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Microplastics Contamination Detection with Hyperspectral

January 15, 2021

A palm-sized hyperspectral camera in concert with a spectrometer gives a quick detection of black microplastics at a minimum cost.

Identification of black microplastics using long-wavelength infrared hyperspectral imaging with imaging-type two-dimensional Fourier spectroscopy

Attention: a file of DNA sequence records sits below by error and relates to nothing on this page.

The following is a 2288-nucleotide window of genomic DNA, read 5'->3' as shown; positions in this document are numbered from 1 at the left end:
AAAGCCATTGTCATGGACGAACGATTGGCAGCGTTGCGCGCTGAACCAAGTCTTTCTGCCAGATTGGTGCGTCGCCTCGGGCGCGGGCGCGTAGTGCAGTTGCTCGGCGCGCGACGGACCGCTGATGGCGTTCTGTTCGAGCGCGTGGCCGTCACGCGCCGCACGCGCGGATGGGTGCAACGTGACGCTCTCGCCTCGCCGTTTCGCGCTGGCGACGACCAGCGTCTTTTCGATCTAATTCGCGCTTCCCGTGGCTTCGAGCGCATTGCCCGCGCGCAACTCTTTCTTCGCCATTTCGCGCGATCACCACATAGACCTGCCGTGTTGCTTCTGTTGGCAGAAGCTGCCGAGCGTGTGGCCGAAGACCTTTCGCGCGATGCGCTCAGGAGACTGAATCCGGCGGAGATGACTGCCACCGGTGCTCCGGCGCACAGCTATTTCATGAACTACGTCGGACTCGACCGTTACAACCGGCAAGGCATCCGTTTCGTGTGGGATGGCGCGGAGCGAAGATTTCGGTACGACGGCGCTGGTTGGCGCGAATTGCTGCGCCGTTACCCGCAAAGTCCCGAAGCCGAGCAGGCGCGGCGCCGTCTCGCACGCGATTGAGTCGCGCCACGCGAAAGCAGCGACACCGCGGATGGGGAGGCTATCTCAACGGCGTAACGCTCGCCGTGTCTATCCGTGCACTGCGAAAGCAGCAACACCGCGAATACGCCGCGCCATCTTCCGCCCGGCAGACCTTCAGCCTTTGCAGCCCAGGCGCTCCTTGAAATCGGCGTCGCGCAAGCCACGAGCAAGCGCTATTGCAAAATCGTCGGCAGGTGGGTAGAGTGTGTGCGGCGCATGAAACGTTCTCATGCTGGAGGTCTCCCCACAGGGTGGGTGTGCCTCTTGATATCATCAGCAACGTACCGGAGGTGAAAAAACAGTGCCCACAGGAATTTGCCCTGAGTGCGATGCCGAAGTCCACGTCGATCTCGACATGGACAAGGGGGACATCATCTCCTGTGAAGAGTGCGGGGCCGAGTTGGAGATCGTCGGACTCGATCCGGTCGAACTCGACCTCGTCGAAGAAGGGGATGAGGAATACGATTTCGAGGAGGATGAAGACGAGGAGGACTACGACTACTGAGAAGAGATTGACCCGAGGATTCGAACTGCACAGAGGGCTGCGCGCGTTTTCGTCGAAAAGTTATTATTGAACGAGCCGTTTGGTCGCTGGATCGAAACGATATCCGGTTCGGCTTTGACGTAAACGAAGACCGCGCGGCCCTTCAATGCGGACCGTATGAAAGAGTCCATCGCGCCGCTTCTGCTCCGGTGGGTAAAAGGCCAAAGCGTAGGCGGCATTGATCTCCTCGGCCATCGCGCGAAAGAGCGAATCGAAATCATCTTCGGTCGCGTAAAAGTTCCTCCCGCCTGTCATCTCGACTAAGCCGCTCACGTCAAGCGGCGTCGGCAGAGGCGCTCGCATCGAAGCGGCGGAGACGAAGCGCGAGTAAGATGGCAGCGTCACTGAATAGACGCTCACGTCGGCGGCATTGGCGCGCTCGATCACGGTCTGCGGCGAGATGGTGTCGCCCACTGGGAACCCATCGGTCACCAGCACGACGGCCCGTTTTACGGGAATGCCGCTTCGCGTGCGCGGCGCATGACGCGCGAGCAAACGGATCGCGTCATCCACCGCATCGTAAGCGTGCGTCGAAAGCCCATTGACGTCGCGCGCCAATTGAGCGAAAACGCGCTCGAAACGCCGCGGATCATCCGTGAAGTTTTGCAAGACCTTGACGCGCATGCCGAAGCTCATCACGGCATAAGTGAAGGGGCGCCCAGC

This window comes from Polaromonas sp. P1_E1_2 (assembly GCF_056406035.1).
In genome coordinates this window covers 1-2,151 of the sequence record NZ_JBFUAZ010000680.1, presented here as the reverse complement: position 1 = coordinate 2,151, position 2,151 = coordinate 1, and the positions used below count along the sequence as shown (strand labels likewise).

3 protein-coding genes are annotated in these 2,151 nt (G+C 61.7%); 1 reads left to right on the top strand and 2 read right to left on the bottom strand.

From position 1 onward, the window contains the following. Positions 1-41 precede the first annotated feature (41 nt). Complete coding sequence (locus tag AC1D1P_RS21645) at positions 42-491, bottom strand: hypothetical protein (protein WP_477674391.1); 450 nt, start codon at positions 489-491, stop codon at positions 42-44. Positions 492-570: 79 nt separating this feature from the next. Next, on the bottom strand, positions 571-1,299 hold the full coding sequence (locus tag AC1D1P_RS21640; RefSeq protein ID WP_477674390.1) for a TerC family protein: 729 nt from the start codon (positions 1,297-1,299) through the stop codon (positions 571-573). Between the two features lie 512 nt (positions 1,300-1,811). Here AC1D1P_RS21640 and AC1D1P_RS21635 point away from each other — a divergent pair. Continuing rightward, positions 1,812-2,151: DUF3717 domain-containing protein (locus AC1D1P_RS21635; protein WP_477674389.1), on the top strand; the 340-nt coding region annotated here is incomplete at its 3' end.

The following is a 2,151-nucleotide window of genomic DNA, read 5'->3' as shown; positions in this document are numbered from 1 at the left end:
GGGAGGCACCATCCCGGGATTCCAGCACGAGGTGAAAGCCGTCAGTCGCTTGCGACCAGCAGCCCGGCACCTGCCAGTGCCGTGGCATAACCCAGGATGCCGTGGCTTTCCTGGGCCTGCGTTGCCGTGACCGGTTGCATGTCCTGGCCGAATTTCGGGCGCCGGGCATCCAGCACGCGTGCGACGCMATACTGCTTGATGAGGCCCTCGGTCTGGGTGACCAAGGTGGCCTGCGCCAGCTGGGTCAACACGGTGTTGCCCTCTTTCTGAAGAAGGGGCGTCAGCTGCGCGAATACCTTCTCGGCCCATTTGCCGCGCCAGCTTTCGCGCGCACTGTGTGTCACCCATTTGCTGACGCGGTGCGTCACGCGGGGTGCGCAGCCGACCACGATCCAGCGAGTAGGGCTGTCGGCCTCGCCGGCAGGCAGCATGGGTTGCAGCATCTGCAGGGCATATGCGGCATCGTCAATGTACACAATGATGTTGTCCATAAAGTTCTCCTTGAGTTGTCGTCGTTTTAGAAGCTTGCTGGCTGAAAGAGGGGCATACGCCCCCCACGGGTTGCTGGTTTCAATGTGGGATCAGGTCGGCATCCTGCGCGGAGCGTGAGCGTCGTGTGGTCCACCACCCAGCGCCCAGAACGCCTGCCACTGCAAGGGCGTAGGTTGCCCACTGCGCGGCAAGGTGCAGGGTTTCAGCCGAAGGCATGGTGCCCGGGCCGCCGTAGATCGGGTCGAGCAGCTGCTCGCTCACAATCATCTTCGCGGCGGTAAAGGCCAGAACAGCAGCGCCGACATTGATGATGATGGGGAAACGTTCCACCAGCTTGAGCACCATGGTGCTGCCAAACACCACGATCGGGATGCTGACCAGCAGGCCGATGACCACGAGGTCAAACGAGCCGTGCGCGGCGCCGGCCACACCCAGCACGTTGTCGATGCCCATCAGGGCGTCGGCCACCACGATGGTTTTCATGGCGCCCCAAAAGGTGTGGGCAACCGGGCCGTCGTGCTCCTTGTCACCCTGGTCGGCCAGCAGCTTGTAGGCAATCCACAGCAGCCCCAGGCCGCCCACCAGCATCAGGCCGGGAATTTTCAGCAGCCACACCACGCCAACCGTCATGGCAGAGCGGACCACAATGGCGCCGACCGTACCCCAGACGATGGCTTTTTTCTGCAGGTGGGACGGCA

Microplastic pollution (MP) is a growing concern. Remedies are required to mitigate long-term harmful public health and environmental effects. Microplastics are plastic particles that have a diameter of less than 5 mm. Microplastics contaminate marine organisms, zooplankton, and fish and seafood, moving up the supply chain to human consumption ultimately. Different techniques ranging from visual sorting, FT-IR, or Raman spectroscopy can detect and separate these microcontaminants. However, low density black microplastics are hard to detect using these techniques. These plastics can be stained to be measured by fluorescence technique, but it is an expensive process. A multi-sensor approach is required. A palm-sized hyperspectral camera in concert with a spectrometer gives a quick detection of black microplastics at a minimum cost. Mainly, black plastics are composed of polystyrene, polypropylene, and polyethylene polymers. The microplastics are spectrally active in the 700 – 1250nm range. Microplastic identification is 6x faster with hyperspectral technology compared with other methods. Further advancements in optical sensitivity, signal-to-noise ratio along with investigations into the spectral signature will help advance more accurate and rapid screening and sorting solutions.

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